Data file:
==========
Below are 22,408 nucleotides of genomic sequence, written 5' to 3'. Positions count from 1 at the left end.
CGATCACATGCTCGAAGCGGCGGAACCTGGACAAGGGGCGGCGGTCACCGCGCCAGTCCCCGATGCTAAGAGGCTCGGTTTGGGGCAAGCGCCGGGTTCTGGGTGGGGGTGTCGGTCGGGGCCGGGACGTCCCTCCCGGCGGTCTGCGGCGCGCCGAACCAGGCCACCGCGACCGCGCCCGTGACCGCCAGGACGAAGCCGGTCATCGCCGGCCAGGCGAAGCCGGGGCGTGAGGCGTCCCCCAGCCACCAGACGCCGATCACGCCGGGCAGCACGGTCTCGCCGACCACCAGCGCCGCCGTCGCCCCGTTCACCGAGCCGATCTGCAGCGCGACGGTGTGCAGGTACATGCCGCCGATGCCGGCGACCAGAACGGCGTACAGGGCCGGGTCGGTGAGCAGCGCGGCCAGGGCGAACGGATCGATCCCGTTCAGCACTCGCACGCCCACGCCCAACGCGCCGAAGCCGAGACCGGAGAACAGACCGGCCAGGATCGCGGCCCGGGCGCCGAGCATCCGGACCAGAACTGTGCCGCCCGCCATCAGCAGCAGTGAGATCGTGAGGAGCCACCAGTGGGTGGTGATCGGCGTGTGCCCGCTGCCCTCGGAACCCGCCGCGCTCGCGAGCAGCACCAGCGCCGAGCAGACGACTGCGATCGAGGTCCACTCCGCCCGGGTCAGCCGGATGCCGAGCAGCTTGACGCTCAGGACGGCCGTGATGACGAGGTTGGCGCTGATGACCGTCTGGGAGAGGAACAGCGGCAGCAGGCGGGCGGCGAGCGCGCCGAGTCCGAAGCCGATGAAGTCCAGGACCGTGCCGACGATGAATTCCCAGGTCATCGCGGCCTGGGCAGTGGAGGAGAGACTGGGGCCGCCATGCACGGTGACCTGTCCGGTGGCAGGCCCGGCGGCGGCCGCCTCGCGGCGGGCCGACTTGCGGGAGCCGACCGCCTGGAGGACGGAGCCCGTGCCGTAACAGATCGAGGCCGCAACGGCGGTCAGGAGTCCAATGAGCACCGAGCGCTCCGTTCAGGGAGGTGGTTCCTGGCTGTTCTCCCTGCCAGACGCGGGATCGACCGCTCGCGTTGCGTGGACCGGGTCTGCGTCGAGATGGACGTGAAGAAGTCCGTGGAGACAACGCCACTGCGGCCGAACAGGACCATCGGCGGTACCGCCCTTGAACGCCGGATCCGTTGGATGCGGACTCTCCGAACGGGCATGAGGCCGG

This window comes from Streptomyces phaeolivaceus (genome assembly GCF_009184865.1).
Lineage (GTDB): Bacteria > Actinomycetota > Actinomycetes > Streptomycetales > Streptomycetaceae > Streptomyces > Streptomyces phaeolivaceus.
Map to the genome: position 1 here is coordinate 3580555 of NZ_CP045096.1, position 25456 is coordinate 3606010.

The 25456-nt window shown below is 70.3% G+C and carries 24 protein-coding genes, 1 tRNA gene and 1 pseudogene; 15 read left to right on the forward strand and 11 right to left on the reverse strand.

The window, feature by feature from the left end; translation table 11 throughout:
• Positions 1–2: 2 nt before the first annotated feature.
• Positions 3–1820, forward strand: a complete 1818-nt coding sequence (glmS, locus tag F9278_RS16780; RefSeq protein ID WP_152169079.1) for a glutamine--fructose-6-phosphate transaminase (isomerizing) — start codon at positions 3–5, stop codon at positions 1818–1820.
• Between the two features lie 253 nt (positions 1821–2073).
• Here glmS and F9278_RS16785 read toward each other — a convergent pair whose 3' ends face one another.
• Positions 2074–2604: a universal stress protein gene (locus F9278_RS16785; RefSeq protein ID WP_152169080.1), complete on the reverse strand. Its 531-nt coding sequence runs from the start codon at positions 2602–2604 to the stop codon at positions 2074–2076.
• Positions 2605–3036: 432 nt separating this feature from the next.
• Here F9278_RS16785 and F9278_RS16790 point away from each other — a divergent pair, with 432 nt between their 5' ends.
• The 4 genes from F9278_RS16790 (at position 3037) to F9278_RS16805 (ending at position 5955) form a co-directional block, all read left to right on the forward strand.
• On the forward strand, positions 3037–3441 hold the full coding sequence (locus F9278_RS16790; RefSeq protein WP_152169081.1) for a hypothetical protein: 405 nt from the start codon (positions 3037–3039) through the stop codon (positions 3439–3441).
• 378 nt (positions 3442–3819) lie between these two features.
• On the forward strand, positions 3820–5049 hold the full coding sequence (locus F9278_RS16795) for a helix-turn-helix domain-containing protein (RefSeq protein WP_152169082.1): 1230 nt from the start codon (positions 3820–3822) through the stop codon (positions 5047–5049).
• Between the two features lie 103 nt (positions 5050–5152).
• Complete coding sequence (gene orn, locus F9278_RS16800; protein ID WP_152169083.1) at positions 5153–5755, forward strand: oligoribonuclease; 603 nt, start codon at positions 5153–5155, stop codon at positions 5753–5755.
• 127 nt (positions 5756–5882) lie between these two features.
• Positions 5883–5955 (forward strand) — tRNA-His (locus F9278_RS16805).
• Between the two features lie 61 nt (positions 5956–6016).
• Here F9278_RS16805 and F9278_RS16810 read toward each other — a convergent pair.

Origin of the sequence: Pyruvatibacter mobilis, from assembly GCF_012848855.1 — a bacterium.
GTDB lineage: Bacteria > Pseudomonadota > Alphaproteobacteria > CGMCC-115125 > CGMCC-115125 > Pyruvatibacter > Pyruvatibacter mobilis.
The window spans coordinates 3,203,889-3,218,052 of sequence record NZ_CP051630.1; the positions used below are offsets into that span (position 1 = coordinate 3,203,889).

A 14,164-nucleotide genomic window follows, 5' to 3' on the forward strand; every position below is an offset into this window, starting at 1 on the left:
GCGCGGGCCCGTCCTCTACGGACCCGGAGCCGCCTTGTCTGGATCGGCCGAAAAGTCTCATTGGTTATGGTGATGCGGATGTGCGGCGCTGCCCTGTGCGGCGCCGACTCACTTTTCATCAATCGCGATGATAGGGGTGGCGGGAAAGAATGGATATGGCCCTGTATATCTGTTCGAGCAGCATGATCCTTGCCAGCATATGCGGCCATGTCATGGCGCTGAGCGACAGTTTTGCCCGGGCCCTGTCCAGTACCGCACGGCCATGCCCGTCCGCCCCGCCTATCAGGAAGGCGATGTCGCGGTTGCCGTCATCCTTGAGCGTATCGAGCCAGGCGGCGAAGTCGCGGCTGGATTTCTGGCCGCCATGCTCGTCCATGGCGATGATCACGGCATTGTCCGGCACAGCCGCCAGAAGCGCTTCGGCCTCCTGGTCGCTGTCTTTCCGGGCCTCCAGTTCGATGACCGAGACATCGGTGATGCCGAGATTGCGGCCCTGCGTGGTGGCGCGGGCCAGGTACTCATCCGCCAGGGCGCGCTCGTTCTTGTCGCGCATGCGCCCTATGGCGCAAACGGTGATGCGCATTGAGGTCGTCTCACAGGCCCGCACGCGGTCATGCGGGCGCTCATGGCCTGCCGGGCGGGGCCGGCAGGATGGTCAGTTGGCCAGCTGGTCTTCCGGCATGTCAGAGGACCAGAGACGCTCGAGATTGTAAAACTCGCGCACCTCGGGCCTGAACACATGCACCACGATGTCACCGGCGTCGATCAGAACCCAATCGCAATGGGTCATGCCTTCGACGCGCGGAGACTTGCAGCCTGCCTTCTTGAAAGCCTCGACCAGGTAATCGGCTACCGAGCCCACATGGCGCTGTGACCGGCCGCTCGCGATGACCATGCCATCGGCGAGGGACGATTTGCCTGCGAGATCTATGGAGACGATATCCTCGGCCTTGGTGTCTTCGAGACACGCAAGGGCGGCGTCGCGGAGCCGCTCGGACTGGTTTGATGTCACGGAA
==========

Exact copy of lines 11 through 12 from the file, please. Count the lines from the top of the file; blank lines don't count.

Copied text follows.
• Here glmS and F9278_RS16785 read toward each other — a convergent pair whose 3' ends face one another.
• Positions 2074–2604: a universal stress protein gene (locus F9278_RS16785; RefSeq protein ID WP_152169080.1), complete on the reverse strand. Its 531-nt coding sequence runs from the start codon at positions 2602–2604 to the stop codon at positions 2074–2076.